Starting in April 2015 Legit Reviews brought back synthetic IOMeter v1.1.0 testing to our high-end Solid-State Drive reviews as we feel that the canned benchmarks no longer show enough of the performance picture nor do they expose many of the heat issues that we are starting to encounter on M.2 PCIe SSDs. We start out testing each drive with IOMeter, but first we prepare the drive. This is done by using Parted Magic to complete a full Secure Erase each and every drive. Next we use IOMeter to prefill the drive by performing the industry standard 128KB, aligned, sequential write workload across the entire drive for a period of 20 minutes. Once the drive is conditioned we run our saved sequential test profile that runs our 128KB test for one minute without any idle time in between the tests. The queue depth is set to 32 as we feel with NVMe drives starting to come out that we need to increase our IO depth.
The 128KB Sequential Read/Write test is done primarily to make sure the drives we are testing meet or surpass the manufacturer specifications for sequential Read/Write performance. The ADATA SP550 120GB drive was running at 559 MB/s read and 60MB/s write and then the ADATA SP550 240GB drive was running at 559 MB/s read and 84 MB/s write. The write speeds are low as we do 1 minute sustained read/write tests and it fills the cache on the TLC drives. The measurements are taken from the last recorded result. The performance on the 240GB and 480GB drives were basically identical on these tests, so to make the charts easier to read we are just showing the 120GB & 240GB results.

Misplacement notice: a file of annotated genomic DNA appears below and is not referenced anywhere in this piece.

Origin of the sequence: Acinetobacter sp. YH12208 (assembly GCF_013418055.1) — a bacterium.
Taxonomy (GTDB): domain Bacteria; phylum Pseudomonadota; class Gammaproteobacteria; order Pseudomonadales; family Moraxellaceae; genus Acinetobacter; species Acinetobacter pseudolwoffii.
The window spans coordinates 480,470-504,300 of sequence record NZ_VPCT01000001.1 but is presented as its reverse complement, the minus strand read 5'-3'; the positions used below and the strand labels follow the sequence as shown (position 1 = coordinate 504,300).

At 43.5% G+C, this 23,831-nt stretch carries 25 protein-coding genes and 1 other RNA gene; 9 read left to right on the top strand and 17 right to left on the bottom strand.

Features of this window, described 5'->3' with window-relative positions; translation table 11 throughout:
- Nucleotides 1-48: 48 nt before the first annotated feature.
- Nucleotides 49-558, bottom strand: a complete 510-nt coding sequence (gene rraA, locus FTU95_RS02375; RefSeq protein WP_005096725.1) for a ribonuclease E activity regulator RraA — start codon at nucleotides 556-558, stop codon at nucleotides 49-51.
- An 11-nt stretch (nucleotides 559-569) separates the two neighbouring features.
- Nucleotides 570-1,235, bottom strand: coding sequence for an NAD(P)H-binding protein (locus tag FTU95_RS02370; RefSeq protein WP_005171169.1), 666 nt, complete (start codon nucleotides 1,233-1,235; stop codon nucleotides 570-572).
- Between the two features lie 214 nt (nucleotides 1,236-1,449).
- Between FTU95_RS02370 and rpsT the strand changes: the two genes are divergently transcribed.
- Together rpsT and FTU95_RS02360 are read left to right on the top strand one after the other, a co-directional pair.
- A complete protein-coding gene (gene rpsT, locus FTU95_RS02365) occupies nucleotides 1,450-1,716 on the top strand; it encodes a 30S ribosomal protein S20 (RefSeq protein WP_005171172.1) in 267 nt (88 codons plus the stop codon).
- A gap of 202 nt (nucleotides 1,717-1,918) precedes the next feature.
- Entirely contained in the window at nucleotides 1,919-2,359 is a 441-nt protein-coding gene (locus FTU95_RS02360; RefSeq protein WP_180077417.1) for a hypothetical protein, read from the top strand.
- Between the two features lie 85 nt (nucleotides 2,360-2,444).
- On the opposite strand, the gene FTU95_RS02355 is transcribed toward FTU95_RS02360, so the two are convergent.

For those that like to know the IOPS results you are looking at around 4,270 IOPS for the sequential read and 458 IOPS (120GB) and 665 IOPS (240GB)on the sequential write.
Having high IOPs per second is generally considered good, but you also look at the latency when interpreting the results. Just because the IOPs are high it might not mean that the data is being delivered at a reasonable latency and this could cause for a poor user experience. The ADATA SP550 120GB drive is at 70ms when writing directly to the cache versus 50mb on the 240GB model. The read response times are pretty much the same as other TLC value drives and identical to that of the Crucial BX200 SSD that just happens to use the same exact controller.